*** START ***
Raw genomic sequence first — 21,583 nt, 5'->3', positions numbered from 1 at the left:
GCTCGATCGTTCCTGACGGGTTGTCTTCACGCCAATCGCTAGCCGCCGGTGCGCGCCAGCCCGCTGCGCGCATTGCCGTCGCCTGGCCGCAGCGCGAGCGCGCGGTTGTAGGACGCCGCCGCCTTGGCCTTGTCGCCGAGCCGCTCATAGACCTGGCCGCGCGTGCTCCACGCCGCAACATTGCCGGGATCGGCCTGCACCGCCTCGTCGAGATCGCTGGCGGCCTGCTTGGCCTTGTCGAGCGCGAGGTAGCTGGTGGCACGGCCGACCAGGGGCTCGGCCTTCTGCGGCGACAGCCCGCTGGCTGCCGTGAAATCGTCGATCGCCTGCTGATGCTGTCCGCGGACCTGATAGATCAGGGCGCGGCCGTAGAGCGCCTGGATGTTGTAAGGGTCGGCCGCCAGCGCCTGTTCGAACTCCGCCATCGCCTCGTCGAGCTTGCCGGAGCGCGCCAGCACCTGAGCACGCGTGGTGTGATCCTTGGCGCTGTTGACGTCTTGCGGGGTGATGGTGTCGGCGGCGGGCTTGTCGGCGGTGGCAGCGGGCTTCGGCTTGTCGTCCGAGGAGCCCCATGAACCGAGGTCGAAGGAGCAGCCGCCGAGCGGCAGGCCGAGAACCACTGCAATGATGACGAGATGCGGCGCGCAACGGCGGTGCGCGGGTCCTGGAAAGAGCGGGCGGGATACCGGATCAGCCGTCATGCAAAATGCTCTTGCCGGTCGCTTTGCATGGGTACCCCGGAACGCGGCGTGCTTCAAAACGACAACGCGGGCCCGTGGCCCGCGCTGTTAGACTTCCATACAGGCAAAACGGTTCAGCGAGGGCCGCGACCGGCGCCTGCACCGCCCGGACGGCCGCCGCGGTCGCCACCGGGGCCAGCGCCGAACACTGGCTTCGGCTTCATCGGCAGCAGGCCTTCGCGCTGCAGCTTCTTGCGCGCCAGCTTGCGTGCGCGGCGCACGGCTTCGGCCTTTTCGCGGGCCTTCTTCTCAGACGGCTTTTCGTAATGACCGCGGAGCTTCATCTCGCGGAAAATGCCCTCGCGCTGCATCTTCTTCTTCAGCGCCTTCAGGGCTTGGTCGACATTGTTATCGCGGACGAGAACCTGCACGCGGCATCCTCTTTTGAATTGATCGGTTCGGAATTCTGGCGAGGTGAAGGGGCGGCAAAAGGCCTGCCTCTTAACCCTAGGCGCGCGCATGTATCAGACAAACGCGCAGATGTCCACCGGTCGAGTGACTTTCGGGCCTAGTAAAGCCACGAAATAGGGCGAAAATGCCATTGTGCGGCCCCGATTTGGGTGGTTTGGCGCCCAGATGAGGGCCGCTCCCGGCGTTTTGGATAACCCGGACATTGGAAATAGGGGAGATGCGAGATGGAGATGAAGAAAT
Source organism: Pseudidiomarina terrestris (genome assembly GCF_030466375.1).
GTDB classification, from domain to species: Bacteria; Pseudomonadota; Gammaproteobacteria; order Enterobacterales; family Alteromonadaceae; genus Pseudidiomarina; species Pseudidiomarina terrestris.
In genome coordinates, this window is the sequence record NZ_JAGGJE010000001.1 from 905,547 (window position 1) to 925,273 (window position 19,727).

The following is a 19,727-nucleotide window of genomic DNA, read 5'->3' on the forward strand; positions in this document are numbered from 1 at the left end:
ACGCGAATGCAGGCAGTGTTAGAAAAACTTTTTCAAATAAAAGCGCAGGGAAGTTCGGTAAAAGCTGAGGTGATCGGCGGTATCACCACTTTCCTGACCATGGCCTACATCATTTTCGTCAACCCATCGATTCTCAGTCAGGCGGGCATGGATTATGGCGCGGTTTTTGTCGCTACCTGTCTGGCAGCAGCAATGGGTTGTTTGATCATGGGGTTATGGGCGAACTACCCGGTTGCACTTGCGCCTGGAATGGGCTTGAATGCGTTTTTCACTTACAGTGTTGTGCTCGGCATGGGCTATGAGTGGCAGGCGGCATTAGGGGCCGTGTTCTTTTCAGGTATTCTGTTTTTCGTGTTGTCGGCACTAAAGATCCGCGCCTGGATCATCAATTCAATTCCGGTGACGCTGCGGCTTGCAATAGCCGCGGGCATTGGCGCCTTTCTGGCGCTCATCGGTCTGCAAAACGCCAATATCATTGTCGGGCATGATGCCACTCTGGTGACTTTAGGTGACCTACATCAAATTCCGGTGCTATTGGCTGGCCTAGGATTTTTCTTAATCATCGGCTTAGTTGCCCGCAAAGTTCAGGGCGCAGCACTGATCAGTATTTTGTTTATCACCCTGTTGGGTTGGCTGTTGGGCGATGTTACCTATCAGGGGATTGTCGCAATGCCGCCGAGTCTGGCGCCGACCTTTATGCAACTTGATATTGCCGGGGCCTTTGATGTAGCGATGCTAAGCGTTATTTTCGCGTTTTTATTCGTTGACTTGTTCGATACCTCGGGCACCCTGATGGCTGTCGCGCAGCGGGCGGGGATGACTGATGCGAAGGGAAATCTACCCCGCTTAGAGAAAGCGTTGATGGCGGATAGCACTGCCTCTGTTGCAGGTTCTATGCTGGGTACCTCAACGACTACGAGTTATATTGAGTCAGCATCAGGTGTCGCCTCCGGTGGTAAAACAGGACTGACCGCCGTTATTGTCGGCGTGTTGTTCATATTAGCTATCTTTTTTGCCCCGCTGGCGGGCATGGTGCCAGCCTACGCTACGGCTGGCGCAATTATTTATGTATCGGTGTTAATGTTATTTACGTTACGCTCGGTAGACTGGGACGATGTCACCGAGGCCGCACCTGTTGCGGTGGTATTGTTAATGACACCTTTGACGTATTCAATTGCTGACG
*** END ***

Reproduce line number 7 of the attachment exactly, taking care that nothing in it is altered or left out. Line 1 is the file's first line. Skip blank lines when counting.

ACGCGAATGCAGGCAGTGTTAGAAAAACTTTTTCAAATAAAAGCGCAGGGAAGTTCGGTAAAAGCTGAGGTGATCGGCGGTATCACCACTTTCCTGACCATGGCCTACATCATTTTCGTCAACCCATCGATTCTCAGTCAGGCGGGCATGGATTATGGCGCGGTTTTTGTCGCTACCTGTCTGGCAGCAGCAATGGGTTGTTTGATCATGGGGTTATGGGCGAACTACCCGGTTGCACTTGCGCCTGGAATGGGCTTGAATGCGTTTTTCACTTACAGTGTTGTGCTCGGCATGGGCTATGAGTGGCAGGCGGCATTAGGGGCCGTGTTCTTTTCAGGTATTCTGTTTTTCGTGTTGTCGGCACTAAAGATCCGCGCCTGGATCATCAATTCAATTCCGGTGACGCTGCGGCTTGCAATAGCCGCGGGCATTGGCGCCTTTCTGGCGCTCATCGGTCTGCAAAACGCCAATATCATTGTCGGGCATGATGCCACTCTGGTGACTTTAGGTGACCTACATCAAATTCCGGTGCTATTGGCTGGCCTAGGATTTTTCTTAATCATCGGCTTAGTTGCCCGCAAAGTTCAGGGCGCAGCACTGATCAGTATTTTGTTTATCACCCTGTTGGGTTGGCTGTTGGGCGATGTTACCTATCAGGGGATTGTCGCAATGCCGCCGAGTCTGGCGCCGACCTTTATGCAACTTGATATTGCCGGGGCCTTTGATGTAGCGATGCTAAGCGTTATTTTCGCGTTTTTATTCGTTGACTTGTTCGATACCTCGGGCACCCTGATGGCTGTCGCGCAGCGGGCGGGGATGACTGATGCGAAGGGAAATCTACCCCGCTTAGAGAAAGCGTTGATGGCGGATAGCACTGCCTCTGTTGCAGGTTCTATGCTGGGTACCTCAACGACTACGAGTTATATTGAGTCAGCATCAGGTGTCGCCTCCGGTGGTAAAACAGGACTGACCGCCGTTATTGTCGGCGTGTTGTTCATATTAGCTATCTTTTTTGCCCCGCTGGCGGGCATGGTGCCAGCCTACGCTACGGCTGGCGCAATTATTTATGTATCGGTGTTAATGTTATTTACGTTACGCTCGGTAGACTGGGACGATGTCACCGAGGCCGCACCTGTTGCGGTGGTATTGTTAATGACACCTTTGACGTATTCAATTGCTGACG